38b – Folkestone Part II

Fishermen.  There they were – lined up on the seaward side of Folkestone Harbour Pier.  We have walked 300 miles around the coast of Britain so far.  I have no idea how many fishermen we have seen, but they certainly number in their hundreds; the number may stand at over a thousand.  One thousand fishermen, lining the coast of Britain like an honour guard as we walk, fishing rods raised.  One thousand of them, and yet I have not seen a single fish slapping around at the end of any of those fishing lines.  Some fishermen have two, three or even four rods out at once.  Not one fish.  What are the odds of a fisherman catching a fish?  Clearly more than a thousand to one.

We walked to the far end of the pier to Folkestone Harbour Lighthouse, a listed building built between 1887 and 1904.  Access to it was blocked by a gate.  There was little more to do than look at it, turn around, and walk back.

Folkestone Harbour Lighthouse

There may not have been a huge amount to see or do walking up the pier, but the high shingle bank to the west was impressive.  As the sea rolled in and met the shingle you could tell how steep the bank was.  It dropped away below the water line very quickly.

Shingle Bank looking West from Folkestone Harbour PierWe walked back to the foot of the pier, exiting amongst the harbour buildings.  By far the most interesting of these was the old harbour control tower.  Although it could not be described as attractive, it had a certain appeal.

Folkestone Harbour Control TowerI looked at it for quite a long time.  Eventually, I decided, it was mostly symmetrical, and where it wasn’t it seemed to jut out in all the right places.  It was weathering well for a derelict building – it has not been operational for almost ten years.  I hope they find some other use for it, though I suspect they will struggle.  We left it and walked on, and after a short distance reached an expanse of open concrete.  Here, we found rather a strange structure.  It was a bell, suspended on a rope between two enormous metal posts.

Out of TuneWe walked up to it and found a plaque.  It was called “Out of Tune” by A K Dolven:

Dolven’s installation features a 16th-century tenor bell from Scraptoft Church in Leicestershire, which had been removed for being out of tune with the others.  Visitors are invited to ring the bell during the Triennial opening hours (10:30am-5pm) using the rope attached to the beam in front of you.  Please wait two minutes between each rope pull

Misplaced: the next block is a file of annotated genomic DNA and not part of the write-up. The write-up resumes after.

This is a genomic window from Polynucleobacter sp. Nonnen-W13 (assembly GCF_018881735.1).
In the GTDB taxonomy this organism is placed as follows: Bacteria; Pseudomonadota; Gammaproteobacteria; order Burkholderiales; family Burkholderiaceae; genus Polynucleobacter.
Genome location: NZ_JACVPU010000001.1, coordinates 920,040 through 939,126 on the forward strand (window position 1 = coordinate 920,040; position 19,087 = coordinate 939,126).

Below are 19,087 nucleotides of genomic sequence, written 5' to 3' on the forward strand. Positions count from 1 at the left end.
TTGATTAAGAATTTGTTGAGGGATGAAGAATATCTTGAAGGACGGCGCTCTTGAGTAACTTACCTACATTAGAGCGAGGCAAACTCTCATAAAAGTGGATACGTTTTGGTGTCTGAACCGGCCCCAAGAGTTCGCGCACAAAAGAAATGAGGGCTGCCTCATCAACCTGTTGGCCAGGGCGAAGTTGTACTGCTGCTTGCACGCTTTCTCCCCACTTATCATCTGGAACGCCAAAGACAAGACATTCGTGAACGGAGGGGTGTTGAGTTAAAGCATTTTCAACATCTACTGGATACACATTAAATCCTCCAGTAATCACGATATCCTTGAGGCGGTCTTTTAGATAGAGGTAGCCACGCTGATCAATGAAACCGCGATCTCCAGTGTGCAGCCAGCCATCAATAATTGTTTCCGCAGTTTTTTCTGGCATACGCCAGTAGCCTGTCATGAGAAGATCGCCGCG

My son excitedly cast his eye up and spotted the rope, running down one of the two metal supports and into a hollow square tube, thick enough to reach a hand up into.  “It’s up there!” he said, wanting to ring the bell.  Alas, the box was sealed with a metal plate and padlock.  The plate is clearly only unlocked during the Triennial opening hours, meaning for 6½ hours once every three years.  Only during this time is the bell’s out-of-tune voice allowed to be heard, and yet even then it must suffer having to wait two minutes between each cry.  For the remaining 26,273½ hours of each three year cycle (26,297½ if there is a leap year) the bell must wait patiently, hoping perhaps that a storm may brew, blowing up wind enough to swing the bell enough to get the clapper to strike the lip.  No-one would hear the sound over the noise of the wind, but at least the bell itself would know that it still has a voice.

We walked on, passing the Folkestone Leas Lift.

Folkestone Leas LiftThis is a Grade II listed building.  It may not look that attractive, but it is only the third lift built in England operated by water balance.  The lift was operated by having one car at the top and one at the bottom, with a rope and wheel connecting the two cars.  Once the cars were loaded, a water tank in the top car was flooded, increasing its load until its ballast outweighed that of the lower car.  This would allow the upper car to start moving downwards, whilst at the same time pulling the lower car up.  On arrival at the bottom, the toll collector would then let out the water into a drain, and the process would start again.  In later years the water was pumped back up to the top for re-use instead of being drained away.  Originally built in 1885, the Folkestone Leas Lift is estimated to have carried over 50 million people.  That is quite a success story.  It is still operational today, although limited to the summer months.

Points on this part of the walk (copy and paste the co-ordinates into Google Earth):

  • Folkestone Harbour Lighthouse:  N 51° 04.559 E 001° 11.690
  • Folkestone Harbour Control Tower:  N 51° 04.643 E 001° 11.299
  • “Out of Tune” Bell:  N 51° 04.600 E 001° 11.050
  • Folkestone Leas Lift:  N 51° 04.625 E 001° 10.706

Walk #38 Statistics (the entire walk from Folkestone to Hythe, of which this post forms the second part):

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One Response to 38b – Folkestone Part II

  1. Jill says:

    300 Miles? I don’t know if it seems like you walked more than that or less! 😛

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